What sort of reactions have you had to the show when you’ve done it in Britain?
We’ve done two national U.K. tours and the reaction has been overwhelming. We’ve tried to make a piece that avoids the political debate by focusing on the human story. It’s a very complex human story, about the conflict inside one Israeli man’s head, his inner identity crisis, which hopefully reflects the complexities of what it’s like to be born in Israel, to be Israeli, and the discord between being a victim and being the persecutor. We have tried to balance it. Of course, it’s from the point of view of an Israeli, but we’ve tried to give the Palestinian side, too. What’s been interesting is that we’ve sparked reactions from both sides, negatively as well as positively.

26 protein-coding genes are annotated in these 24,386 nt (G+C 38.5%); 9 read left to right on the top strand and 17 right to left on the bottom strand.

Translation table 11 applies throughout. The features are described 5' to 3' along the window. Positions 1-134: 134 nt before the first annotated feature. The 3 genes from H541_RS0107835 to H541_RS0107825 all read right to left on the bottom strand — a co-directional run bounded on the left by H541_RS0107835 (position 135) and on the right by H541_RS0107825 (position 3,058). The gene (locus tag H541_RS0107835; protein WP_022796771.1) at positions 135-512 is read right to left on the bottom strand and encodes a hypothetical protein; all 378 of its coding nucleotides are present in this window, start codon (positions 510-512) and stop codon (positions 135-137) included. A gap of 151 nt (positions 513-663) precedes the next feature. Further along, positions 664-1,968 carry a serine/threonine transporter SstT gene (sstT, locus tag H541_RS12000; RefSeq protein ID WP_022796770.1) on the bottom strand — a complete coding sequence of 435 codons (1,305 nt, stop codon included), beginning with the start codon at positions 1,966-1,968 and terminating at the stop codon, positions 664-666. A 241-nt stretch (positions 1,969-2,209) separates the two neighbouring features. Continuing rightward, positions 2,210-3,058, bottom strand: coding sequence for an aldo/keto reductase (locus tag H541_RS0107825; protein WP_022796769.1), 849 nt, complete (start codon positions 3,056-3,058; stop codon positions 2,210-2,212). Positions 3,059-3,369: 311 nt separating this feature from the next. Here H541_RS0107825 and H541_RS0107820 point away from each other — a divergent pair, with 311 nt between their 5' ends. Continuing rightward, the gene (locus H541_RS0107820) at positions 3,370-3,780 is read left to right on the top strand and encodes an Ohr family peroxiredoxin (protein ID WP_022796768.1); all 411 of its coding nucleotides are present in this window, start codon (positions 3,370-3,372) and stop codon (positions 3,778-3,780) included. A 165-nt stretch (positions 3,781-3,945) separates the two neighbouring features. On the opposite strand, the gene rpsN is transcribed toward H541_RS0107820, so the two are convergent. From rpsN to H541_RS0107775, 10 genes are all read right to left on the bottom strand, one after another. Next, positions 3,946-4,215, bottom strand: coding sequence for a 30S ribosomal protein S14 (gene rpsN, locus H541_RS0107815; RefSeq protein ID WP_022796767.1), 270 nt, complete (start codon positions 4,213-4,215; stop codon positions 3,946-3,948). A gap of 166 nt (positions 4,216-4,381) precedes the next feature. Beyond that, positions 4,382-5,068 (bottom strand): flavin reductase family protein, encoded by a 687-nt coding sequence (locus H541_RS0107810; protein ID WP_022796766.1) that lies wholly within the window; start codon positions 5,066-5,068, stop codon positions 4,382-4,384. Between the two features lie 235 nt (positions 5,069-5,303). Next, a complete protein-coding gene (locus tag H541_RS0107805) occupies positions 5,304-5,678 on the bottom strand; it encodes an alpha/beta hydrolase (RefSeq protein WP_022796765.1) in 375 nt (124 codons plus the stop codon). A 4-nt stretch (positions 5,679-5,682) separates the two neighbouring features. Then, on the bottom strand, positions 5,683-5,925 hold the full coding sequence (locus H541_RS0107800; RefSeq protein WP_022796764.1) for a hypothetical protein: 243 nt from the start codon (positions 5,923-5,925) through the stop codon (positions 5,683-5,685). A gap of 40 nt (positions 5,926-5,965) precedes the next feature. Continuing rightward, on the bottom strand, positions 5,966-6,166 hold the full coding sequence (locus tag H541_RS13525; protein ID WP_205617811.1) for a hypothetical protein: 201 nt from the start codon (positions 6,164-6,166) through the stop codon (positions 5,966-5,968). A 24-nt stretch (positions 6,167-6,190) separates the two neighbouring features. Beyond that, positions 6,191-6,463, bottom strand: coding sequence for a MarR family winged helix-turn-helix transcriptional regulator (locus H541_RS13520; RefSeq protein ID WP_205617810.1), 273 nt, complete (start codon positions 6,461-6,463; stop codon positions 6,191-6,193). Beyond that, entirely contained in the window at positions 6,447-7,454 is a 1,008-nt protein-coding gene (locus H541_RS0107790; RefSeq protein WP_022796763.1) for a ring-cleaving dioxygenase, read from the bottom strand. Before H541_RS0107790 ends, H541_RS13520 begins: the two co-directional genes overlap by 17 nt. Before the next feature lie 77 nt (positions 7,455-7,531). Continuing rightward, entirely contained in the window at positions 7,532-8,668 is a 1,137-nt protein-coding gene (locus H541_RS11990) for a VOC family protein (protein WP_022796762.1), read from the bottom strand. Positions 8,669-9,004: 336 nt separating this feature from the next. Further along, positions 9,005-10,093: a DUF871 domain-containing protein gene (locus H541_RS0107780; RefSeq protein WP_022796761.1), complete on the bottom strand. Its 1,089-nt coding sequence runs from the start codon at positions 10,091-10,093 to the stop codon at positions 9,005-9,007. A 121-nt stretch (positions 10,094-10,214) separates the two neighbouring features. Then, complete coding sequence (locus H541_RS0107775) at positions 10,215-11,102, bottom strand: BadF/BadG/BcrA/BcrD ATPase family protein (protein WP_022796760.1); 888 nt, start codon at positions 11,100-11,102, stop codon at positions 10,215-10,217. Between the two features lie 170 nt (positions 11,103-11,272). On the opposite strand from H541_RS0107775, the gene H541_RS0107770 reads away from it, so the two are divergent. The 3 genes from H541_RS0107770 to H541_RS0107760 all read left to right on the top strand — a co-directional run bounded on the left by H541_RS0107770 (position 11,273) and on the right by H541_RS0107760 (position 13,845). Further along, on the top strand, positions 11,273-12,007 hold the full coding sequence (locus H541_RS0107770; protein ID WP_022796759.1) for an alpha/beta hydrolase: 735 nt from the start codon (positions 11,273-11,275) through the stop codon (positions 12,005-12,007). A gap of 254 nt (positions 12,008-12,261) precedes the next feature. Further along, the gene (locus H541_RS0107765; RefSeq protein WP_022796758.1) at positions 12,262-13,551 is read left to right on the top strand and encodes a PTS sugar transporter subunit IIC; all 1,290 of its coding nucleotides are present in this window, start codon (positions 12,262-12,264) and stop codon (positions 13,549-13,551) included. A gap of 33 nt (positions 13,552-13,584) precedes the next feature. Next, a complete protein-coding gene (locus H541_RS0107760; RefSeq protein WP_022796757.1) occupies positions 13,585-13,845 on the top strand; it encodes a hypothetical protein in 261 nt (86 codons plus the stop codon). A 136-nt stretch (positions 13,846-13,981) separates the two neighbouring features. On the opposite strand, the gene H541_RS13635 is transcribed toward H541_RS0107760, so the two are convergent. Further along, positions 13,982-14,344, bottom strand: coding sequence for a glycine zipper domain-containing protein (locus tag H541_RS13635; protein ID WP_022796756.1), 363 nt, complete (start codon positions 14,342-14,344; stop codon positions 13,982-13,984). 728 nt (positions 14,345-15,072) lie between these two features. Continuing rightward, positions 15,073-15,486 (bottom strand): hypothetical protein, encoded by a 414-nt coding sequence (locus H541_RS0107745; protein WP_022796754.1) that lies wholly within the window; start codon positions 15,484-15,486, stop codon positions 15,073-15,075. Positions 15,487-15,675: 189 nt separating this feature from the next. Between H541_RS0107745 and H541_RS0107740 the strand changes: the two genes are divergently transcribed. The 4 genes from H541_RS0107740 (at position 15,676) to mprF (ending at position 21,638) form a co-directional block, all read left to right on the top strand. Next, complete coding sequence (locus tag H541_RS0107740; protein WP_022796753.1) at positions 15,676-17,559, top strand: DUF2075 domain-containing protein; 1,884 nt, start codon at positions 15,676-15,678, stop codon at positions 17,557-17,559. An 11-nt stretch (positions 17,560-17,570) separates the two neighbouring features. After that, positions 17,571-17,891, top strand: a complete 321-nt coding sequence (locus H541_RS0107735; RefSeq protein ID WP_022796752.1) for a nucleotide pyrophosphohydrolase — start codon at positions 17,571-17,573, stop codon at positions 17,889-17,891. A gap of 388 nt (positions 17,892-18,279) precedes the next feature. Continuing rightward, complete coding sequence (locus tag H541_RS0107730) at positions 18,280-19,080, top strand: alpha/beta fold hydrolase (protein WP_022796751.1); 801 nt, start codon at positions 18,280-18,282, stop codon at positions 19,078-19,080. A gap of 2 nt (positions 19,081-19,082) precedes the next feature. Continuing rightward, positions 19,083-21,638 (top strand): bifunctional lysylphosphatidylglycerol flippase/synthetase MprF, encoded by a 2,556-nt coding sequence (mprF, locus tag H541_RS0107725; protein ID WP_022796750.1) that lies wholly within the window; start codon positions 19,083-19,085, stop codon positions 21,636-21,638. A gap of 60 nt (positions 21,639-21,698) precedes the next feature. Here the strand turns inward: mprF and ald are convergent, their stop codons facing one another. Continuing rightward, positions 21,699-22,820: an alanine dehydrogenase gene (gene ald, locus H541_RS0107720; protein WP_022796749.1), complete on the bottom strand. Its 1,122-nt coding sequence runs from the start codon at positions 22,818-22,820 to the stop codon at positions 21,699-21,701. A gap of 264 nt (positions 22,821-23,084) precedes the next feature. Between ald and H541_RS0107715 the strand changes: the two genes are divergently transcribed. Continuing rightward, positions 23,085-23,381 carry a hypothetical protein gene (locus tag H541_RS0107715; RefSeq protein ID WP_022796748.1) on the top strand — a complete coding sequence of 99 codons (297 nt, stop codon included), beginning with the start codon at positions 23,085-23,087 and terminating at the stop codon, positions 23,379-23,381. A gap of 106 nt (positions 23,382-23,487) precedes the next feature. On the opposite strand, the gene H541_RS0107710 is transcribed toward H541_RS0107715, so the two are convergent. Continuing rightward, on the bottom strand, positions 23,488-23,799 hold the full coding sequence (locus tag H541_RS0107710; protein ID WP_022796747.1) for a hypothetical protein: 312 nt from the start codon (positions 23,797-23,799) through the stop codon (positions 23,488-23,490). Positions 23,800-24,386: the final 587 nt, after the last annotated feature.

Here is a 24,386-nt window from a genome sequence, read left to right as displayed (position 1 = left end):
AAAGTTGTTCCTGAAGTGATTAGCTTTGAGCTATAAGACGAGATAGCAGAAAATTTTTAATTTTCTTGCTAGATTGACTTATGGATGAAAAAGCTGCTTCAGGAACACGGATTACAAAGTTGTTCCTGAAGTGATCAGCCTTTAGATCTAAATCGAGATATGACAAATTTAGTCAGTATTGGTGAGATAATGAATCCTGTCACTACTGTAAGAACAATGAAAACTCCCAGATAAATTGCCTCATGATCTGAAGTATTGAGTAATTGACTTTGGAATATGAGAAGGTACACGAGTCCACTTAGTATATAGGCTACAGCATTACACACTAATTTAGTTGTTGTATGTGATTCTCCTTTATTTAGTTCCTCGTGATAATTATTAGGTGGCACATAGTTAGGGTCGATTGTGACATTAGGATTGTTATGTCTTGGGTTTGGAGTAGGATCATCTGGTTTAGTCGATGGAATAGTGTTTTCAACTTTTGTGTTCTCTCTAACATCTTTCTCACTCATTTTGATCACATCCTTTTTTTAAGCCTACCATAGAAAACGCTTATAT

What kind of negative response has it received?
One of the most vivid memories I have was in Edinburgh. At one point in the show, Nir walks into the audience, and this time a man grabbed his costume and started yelling at him about how what the play says about [assassinated Israeli Prime Minister Yitzak] Rabin is propaganda. And Nir didn’t miss a beat. In character as Star he said, “Oh, that’s very interesting, darling. Why don’t you meet me for a drink after the show and we’ll talk about it?” Then, at the end of the show, after we’d made our bows, the same man stood up and started yelling again about how it was propaganda. At which point, someone else in the audience shot back, “No, mate, it’s a play.” So I’m wondering how vocal the audience will be here.
Have you had any actual protests outside the theatres?